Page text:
Chapter Nine, Pauline receives a blow
This day I call the heavens and the earth as witnesses against you that I have set before you life and death, blessings and curses. Now choose life, so that you and your children may live . . . Deuteronomy 30:19
That evening, the wind was sweeping through the beech and maple trees and making their leaves rustle. Pauline loved the windy autumn days, and the nights when the moon shone brightly. She loved to walk in the evenings as long as the wind was not cold. It made her think of pumpkin pie, apple crisp, and hazelnut chai latte. But what was the purpose of the wind? Spreading seeds around, she supposed. Helping the birds to fly. Changing the weather.
Funny how people always talked about the weather. How do you like the snow? Hot enough for you? We sure need rain. It’s too cold. It’s too hot. Get used to it people. We get what we get. Only now Al Gore and the scientists say we are changing the world’s climate by our harmful actions to the environment.
Sitting on their new patio with a latte now, she remembered when she used to walk across campus at night in her first year of college, before she knew how dangerous that could be. She wore a poncho that swirled around her in the wind and made her feel mysterious. She felt then that she could do anything, anything at all. Pauline then thought to herself about the conversations at Lutheran church and after. What would she have done if someone had come to her to stop her looking into new age practices when she was interested? Would she have listened? It used to seem so harmless. The devil is a liar and, in fact, the father of lies. She didn’t remember one single person trying to talk to her about that. But if Father God would provide the words, she would let Him use her as a mouthpiece now, to try to undo any harm she did during that period. Ironic that one of the occult laws was to do what you will, when anyone can see that could only breed chaos by eliminating the concept of right and wrong, simply by virtue of what it was and whose it was. Nothing good can come from Satan, she knew now that was true. How could anyone choose evil over good, she wondered. But they did. They deluded themselves about God and sin and did it anyway.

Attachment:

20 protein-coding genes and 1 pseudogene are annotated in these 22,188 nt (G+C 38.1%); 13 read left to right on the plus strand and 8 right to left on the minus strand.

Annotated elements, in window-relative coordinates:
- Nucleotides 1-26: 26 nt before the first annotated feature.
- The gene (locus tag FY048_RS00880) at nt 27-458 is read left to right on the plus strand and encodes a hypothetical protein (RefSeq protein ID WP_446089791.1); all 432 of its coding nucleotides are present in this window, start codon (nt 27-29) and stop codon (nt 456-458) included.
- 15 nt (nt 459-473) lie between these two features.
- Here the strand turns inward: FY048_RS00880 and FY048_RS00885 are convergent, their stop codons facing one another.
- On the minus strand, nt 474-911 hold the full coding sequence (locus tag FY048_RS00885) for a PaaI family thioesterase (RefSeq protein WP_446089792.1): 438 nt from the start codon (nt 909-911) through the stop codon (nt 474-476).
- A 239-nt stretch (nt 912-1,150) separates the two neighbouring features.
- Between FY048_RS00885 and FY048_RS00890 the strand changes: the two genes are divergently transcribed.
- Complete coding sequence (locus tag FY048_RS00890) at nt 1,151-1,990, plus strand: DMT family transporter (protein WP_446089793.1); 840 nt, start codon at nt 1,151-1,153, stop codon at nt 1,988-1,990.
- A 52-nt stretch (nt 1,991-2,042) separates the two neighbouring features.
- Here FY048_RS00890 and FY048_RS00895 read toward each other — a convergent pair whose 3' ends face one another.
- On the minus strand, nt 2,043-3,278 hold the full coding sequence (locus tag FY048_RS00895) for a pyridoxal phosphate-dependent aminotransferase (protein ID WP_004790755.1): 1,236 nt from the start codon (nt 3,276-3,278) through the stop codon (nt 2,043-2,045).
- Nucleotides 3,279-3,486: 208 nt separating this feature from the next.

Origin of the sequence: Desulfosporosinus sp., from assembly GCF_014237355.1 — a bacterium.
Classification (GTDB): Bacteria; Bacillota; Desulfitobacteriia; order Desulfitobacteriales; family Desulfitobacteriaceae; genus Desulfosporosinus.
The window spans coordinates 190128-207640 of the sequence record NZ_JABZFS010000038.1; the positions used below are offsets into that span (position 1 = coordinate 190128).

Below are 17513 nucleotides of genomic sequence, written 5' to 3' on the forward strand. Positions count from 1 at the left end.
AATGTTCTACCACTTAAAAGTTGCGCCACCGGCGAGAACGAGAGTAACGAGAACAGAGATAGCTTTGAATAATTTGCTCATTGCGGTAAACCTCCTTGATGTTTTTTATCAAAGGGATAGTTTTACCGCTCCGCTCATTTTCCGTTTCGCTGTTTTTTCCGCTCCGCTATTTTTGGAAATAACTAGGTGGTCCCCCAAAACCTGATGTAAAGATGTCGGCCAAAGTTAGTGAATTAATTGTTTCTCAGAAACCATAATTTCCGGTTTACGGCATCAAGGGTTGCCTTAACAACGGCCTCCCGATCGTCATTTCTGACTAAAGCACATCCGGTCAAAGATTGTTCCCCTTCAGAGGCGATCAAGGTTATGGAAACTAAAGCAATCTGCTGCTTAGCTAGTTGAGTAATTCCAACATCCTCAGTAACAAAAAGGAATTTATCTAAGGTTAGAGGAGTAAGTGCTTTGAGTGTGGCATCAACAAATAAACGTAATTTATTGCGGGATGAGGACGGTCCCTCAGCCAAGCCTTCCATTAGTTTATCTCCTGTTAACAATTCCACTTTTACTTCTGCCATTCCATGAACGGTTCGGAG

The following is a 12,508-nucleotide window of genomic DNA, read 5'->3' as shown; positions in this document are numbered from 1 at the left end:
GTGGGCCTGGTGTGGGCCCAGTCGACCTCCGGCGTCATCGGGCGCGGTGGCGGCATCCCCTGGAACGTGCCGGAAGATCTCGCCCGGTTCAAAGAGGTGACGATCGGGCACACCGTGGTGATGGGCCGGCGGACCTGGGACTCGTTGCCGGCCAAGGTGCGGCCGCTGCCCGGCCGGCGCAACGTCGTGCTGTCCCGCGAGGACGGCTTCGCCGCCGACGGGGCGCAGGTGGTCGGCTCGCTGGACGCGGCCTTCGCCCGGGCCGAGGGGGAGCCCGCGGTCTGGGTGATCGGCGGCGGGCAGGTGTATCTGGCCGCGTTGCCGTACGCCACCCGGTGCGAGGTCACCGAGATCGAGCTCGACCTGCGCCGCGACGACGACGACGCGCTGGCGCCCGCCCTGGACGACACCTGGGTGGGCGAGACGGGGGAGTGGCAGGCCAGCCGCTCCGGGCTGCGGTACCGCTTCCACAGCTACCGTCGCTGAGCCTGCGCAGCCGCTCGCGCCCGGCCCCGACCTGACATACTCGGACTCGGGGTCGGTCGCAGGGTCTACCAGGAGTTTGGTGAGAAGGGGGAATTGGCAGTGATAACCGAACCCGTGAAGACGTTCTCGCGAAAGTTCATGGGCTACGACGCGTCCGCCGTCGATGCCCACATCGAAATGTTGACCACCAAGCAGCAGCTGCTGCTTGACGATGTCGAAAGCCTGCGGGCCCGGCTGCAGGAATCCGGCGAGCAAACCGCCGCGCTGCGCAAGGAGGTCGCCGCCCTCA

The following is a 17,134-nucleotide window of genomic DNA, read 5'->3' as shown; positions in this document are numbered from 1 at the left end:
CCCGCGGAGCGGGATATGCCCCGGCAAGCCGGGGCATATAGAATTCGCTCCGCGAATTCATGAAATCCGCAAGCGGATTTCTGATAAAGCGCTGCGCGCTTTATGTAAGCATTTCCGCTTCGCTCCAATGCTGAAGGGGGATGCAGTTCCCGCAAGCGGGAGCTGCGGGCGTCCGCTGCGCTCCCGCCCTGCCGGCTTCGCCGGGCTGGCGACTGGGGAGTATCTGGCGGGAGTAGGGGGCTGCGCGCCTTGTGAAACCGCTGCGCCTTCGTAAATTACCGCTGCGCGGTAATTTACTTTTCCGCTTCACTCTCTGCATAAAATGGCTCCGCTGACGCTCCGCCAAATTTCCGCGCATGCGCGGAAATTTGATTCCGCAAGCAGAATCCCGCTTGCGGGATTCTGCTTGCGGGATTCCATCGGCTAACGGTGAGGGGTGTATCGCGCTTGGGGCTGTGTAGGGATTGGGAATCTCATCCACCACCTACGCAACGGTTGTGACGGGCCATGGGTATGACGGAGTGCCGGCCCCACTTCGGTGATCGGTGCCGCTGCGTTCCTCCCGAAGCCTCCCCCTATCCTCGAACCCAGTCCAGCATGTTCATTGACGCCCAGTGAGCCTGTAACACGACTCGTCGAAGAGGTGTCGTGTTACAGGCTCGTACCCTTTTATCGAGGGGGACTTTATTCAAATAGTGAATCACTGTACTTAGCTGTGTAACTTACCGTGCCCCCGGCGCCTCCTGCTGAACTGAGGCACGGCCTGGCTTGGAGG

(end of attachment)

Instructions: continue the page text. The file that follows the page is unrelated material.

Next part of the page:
She watched now as three deer picked their way through the tall grasses and wildflowers in the back yard. Sitting perfectly still, she was able to watch them for a long time. Their gracefulness always amazed her. They had long thin legs and you wouldn’t think the two of them could run and jump like they did, but when they saw her watching them they usually leapt up and were gone in seconds. Small wonder, with hunters prizing their antlers and their tasty lean meat. There was a season for that, and certain locations could not be used for hunting, such as her private property. Truth be told, she loved venison herself. She just could never bring herself to shoot one and would prefer to watch them in the yard. It was probably time to buy a bag of carrots for them to eat. They sold the carrots for hunters, but no one would be hunting on their land.
Animals were sinless, she supposed, because they didn’t have the mind and the conscience that humans had. They couldn’t have the Holy Spirit either. There was not one thing in the Bible about animals being saved. So, Pauline guessed, when they died that was it for them. No heaven or hell, or coming back as anything, that was for certain. She was glad to have the option although it made you responsible for your own sins and ultimate destiny if you didn’t accept Christ. A no brainer in her mind, but not to everyone.
Thinking again about the forbidden pagan sects/occult support and mentoring group, what would be the objective? Education for sure, but prayer support for those caught in the web of the forbidden and for Christians counseling against it. She wondered whether she was the right person to be in that position, but only for a moment. She felt that Father God had called her as someone He had set free, herself, so she knew about the appeal and draw of forbidden occult practices firsthand.
Just then a branch cracked and the deer lifted their heads. Danger! They turned and ran through the dark lush forest. Pauline thought, it’s been a while since I walked back there. She got off her wicker chair and walked carefully to the back of the lot. The deer were long gone, but she looked at the creek babbling past her. She heard another crack and looked up just in time to see a branch from the old willow tree that her father had planted, fall to hit her on the head. She had time to cover her face but not to run.